Applying this sort of thinking to Rafilovich, Justice Martin is clearly in the right. In this case, the most local purposes to the dispute at hand were the purposes speaking of access to justice and the presumption of innocence, assuming these purposes were identified correctly. Why must these purposes be prioritized over the general purpose? Because of the principle of democracy. The use of different language to express Parliament’s law in the legal fees provisions should lead to different interpretive outcomes. By this, I mean that ensuring crimes does not pay may be an overall purpose of the proceeds of crime provision, but Parliament clearly used different language and a different approach in the legal fees provisions. This different approach must, consequently, reflect different legislative purposes, as the legislative history in the case outlines (see para 39 et seq—though I cringe at the reliance on legislative history writ large). The court must give “purpose and meaning to each provision” (at para 20).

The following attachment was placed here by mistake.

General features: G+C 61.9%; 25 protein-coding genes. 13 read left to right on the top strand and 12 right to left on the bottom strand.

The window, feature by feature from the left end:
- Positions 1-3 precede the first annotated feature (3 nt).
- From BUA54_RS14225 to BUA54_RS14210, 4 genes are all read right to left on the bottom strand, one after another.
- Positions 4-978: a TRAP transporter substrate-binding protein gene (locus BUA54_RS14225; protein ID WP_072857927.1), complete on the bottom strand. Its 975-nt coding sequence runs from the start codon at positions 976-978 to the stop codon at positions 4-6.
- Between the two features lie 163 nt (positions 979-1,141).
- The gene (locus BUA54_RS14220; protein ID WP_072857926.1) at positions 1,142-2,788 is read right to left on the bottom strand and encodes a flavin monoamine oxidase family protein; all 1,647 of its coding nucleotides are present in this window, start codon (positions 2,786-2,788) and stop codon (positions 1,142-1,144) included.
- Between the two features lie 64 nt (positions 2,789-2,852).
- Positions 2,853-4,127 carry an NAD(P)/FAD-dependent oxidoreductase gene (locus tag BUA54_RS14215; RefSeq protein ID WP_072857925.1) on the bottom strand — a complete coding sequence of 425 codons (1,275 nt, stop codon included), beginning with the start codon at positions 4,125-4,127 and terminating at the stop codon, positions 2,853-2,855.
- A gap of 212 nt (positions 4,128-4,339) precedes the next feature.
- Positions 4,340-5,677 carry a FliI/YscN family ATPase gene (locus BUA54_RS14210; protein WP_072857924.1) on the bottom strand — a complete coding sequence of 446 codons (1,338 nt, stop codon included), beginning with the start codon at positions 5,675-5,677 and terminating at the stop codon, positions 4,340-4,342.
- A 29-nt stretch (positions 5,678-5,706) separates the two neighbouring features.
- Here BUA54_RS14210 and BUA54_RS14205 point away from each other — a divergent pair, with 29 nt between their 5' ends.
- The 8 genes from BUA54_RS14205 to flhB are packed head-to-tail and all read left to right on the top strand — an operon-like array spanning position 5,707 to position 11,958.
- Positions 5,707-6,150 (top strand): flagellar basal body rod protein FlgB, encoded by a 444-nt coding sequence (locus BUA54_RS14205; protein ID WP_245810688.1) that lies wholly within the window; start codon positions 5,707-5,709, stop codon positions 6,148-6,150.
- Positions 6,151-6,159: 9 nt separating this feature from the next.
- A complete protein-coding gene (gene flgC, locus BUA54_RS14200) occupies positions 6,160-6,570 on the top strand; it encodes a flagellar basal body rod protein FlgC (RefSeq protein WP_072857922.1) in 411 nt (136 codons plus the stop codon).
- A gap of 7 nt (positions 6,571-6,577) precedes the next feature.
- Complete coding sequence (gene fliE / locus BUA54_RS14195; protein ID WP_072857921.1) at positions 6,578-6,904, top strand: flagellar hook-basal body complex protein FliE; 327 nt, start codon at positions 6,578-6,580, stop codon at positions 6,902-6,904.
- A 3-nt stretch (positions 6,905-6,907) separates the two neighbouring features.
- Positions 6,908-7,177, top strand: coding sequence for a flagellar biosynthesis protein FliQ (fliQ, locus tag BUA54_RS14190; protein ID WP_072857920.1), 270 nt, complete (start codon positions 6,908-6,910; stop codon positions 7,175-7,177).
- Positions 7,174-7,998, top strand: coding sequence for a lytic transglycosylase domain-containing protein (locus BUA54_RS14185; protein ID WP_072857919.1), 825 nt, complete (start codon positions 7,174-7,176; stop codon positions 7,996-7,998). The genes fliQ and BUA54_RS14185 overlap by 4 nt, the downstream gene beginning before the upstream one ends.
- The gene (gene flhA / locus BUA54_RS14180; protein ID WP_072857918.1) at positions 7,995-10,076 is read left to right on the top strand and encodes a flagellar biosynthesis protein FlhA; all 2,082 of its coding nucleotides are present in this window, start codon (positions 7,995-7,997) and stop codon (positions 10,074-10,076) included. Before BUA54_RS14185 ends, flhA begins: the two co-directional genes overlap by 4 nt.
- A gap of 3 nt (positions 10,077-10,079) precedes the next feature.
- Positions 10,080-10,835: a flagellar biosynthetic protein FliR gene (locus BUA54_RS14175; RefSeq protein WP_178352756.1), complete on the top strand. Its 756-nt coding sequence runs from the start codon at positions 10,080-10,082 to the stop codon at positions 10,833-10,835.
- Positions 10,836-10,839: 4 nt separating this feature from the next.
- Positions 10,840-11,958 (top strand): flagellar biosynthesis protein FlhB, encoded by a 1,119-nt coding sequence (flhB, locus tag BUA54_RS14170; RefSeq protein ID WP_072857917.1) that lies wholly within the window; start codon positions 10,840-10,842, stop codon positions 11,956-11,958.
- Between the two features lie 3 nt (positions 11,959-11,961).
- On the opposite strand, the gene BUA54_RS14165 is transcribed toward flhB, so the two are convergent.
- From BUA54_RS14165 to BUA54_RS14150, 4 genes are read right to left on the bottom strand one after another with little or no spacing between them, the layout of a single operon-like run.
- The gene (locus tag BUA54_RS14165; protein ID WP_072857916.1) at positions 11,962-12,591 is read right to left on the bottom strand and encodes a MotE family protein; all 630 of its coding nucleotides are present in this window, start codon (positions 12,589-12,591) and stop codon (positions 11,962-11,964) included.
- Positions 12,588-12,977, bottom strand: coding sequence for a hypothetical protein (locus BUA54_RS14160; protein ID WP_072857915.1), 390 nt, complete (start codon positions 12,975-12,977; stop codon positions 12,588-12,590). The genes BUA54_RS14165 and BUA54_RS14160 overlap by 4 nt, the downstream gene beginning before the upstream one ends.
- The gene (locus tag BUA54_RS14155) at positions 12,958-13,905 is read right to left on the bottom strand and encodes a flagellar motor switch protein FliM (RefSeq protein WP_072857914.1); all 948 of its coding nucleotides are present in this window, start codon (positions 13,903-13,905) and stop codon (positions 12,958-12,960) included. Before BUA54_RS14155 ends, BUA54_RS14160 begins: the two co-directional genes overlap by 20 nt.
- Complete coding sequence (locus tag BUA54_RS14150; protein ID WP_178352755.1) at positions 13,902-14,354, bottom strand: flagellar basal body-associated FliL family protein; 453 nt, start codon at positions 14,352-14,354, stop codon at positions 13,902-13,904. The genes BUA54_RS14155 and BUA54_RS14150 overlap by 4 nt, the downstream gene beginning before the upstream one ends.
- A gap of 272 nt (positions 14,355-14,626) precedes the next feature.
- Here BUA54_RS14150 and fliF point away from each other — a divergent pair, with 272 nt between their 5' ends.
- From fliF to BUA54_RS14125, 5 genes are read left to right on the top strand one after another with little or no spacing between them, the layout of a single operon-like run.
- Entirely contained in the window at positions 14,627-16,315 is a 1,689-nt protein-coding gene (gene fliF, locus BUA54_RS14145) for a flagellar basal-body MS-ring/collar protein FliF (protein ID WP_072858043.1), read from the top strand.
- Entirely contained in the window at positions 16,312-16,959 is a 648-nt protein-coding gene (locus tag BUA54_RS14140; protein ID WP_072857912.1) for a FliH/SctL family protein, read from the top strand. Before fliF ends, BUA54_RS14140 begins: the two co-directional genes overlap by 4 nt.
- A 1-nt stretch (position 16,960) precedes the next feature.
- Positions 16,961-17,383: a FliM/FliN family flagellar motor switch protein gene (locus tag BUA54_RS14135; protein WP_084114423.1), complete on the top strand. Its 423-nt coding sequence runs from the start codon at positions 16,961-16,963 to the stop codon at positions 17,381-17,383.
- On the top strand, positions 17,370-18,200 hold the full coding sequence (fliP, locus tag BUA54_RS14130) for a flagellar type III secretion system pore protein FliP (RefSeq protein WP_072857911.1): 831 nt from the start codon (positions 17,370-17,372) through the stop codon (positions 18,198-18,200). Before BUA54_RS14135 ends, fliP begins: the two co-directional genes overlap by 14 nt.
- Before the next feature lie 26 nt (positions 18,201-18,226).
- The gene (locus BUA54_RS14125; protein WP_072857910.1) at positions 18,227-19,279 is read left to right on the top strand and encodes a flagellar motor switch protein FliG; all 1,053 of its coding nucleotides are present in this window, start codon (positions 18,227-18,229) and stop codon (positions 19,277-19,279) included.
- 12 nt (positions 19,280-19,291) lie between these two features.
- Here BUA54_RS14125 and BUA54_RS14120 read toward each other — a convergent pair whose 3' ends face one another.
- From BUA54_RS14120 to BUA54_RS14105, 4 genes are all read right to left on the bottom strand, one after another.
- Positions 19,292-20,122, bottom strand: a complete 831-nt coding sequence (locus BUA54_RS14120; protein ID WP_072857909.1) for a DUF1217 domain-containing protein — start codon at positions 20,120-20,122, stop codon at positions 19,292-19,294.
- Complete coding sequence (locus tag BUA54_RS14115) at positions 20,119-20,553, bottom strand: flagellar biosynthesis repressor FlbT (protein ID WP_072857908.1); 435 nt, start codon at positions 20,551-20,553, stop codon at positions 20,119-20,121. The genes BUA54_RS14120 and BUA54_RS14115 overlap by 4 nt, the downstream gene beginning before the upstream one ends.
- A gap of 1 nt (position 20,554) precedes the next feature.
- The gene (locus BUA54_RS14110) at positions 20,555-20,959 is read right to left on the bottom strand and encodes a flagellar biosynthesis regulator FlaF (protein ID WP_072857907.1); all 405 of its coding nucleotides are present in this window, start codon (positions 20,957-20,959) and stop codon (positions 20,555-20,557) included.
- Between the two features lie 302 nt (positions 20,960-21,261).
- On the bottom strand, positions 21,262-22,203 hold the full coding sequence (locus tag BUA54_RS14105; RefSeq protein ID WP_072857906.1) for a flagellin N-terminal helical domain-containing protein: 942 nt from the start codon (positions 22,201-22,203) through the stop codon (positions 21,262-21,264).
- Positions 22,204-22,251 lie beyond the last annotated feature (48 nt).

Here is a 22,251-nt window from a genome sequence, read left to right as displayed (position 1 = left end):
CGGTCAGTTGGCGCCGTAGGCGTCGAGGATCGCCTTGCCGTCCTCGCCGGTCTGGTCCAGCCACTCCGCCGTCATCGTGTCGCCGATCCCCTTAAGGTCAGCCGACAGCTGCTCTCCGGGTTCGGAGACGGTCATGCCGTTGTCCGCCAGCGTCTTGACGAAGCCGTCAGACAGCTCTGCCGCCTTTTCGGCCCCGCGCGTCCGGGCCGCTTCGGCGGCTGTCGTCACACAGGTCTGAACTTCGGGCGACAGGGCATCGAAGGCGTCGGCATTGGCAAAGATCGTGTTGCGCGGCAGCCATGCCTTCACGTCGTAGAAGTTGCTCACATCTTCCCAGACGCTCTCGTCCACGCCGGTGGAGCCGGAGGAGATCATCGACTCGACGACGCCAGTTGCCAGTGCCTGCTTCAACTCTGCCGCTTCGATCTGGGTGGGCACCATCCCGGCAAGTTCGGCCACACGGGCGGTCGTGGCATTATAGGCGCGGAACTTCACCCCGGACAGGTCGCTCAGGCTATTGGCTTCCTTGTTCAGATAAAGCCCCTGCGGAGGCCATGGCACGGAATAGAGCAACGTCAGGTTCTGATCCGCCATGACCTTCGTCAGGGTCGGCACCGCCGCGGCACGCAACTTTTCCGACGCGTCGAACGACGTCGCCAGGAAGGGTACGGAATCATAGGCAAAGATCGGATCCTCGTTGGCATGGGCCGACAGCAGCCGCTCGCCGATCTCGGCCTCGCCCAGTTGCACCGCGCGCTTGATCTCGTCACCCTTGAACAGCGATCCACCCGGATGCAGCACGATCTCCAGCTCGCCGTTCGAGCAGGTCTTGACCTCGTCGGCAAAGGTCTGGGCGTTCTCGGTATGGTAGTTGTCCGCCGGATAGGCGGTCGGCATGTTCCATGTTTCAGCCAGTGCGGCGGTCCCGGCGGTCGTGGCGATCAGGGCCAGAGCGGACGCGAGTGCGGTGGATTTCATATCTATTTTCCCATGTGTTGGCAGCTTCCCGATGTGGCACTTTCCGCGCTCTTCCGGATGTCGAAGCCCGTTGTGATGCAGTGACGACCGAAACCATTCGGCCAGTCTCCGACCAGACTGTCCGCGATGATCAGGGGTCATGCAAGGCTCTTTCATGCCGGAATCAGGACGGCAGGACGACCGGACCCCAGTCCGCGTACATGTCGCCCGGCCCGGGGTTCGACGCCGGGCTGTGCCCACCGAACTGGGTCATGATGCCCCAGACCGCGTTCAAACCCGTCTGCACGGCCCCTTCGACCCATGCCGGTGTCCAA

Moreover, ensuring crime does not pay is an odd purposive fit for the language under interpretation here. The availability of a fine for money spent on legal fees hinges on the fact that the money spent on legal fees is no longer available—it was spent. One could hardly say that an accused is benefitting from crime because of the mere fact that he paid for his legal defense with fees that, at the time of their spending, have not been shown to be proceeds of crime definitively. Furthermore, as Martin J notes, an accused may simply forego counsel, fearing a fine—which would undermine the so-called “secondary purposes” of the legal fees provisions. Instead, it is more natural to read the legal fees provisions as meaning something different and reflecting different purposes of access to justice and the presumption of innocence. These purposes, as in Williams, bear most heavily on discovering the meaning of the particular legislative provisions under interpretation—in other words, they are the most helpful to solving the interpretive difficulty. “Crime does not pay” does not, practically, get us any closer to solving the interpretive difficulty.